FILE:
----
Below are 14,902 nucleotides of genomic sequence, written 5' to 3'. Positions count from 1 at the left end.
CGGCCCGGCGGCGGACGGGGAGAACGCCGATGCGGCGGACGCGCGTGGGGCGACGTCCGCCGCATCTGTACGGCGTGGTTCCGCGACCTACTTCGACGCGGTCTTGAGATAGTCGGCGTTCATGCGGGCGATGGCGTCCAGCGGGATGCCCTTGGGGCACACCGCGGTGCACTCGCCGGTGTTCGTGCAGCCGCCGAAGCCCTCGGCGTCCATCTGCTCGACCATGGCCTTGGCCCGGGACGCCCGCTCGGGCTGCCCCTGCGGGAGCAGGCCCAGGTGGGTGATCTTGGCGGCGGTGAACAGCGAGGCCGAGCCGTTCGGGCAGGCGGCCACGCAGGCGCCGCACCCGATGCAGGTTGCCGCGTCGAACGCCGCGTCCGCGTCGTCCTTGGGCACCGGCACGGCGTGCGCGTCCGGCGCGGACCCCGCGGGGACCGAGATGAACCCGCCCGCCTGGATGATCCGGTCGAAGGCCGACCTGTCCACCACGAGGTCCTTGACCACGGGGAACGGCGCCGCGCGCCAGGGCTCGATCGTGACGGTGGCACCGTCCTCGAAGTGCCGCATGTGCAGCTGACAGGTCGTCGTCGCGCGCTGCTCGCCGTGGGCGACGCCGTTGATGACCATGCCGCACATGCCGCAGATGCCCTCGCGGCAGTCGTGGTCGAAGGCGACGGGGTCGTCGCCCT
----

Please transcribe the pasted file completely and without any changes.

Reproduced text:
Below are 14,902 nucleotides of genomic sequence, written 5' to 3'. Positions count from 1 at the left end.
CGGCCCGGCGGCGGACGGGGAGAACGCCGATGCGGCGGACGCGCGTGGGGCGACGTCCGCCGCATCTGTACGGCGTGGTTCCGCGACCTACTTCGACGCGGTCTTGAGATAGTCGGCGTTCATGCGGGCGATGGCGTCCAGCGGGATGCCCTTGGGGCACACCGCGGTGCACTCGCCGGTGTTCGTGCAGCCGCCGAAGCCCTCGGCGTCCATCTGCTCGACCATGGCCTTGGCCCGGGACGCCCGCTCGGGCTGCCCCTGCGGGAGCAGGCCCAGGTGGGTGATCTTGGCGGCGGTGAACAGCGAGGCCGAGCCGTTCGGGCAGGCGGCCACGCAGGCGCCGCACCCGATGCAGGTTGCCGCGTCGAACGCCGCGTCCGCGTCGTCCTTGGGCACCGGCACGGCGTGCGCGTCCGGCGCGGACCCCGCGGGGACCGAGATGAACCCGCCCGCCTGGATGATCCGGTCGAAGGCCGACCTGTCCACCACGAGGTCCTTGACCACGGGGAACGGCGCCGCGCGCCAGGGCTCGATCGTGACGGTGGCACCGTCCTCGAAGTGCCGCATGTGCAGCTGACAGGTCGTCGTCGCGCGCTGCTCGCCGTGGGCGACGCCGTTGATGACCATGCCGCACATGCCGCAGATGCCCTCGCGGCAGTCGTGGTCGAAGGCGACGGGGTCGTCGCCCT